While confusion about Katharina's ancestry persists, scholars agree that her mother died in 1505, and that her father remarried a woman by the name of Margarete, a widow, within the year. We also know that Katharina's father, Hans, was in debt. Although the von Boras were members of the landed gentry, meaning they owned land and were considered nobility, they were what we might call "house poor" today. Hans was a "gentleman farmer" — a knight, indicated by the title "von" — but his relatively small parcel of land, combined with an agricultural crisis in the early 1500s, did not produce enough to pay the bills. In addition to Katharina, Hans had three sons and perhaps another daughter with his first wife, and his second wife brought several children of her own, and no dowry, to the marriage in 1505. Katharina's father simply couldn't support his expanded family on his income. Something had to give, and that something was Katharina.
Shortly after her mother died in 1505, Katharina von Bora's father packed up his six-year-old daughter and her paltry belongings and traveled from their rural home in Saxon Germany to a Benedictine convent in Brehna. There she bid goodbye to her father and the only life she had ever known. When she entered the cloister school, Katharina was still reeling from her mother's death. She would remain behind convent walls for the next eighteen years of her life.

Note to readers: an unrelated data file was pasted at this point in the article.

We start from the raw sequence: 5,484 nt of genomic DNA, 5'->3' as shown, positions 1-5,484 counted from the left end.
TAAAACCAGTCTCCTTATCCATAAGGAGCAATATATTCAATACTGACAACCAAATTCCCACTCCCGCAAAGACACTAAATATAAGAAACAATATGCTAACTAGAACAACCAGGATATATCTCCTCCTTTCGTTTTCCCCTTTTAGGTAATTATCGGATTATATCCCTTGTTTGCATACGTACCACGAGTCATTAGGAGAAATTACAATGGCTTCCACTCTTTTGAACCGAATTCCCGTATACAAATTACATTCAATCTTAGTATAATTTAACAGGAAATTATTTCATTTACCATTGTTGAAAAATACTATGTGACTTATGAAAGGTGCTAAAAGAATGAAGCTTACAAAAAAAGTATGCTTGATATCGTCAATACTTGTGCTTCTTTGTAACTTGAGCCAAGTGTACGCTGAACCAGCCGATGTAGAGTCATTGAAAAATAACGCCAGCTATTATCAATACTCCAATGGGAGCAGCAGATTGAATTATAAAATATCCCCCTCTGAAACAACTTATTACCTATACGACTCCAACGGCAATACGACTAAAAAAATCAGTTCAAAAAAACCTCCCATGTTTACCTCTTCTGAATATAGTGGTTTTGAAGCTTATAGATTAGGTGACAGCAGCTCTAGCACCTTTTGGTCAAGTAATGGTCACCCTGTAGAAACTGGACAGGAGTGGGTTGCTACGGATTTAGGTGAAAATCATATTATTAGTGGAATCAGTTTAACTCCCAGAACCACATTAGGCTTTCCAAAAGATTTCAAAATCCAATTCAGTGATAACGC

It's tempting to criticize Hans von Bora for a decision that seems heartless and more than a little selfish. But there are additional factors to consider: it was not unusual for families in the Middle Ages and early modern period, especially the nobility, to send their young daughters off to cloister schools and even to the convent for life. For example, twelfth-century German mystic Hildegard of Bingen, the tenth-born child in her family, was sent by her parents to the convent at age eight as a tithe (as the tenth child, she represented 10 percent of their assets) to the church and to God. In many cases convent schools were the only opportunity for girls to receive any education at all. Most medieval villages had only one school, which typically enrolled only boys, so many parents did what they had to do to ensure their daughters' education. Furthermore, schools connected with Benedictine cloisters were noted for their stellar academic reputation. As Kroker notes, "Katie certainly received a better education with the Benedictine nuns in Brehna than she could have received otherwise as a young girl of the nobility anywhere else in the country at that time."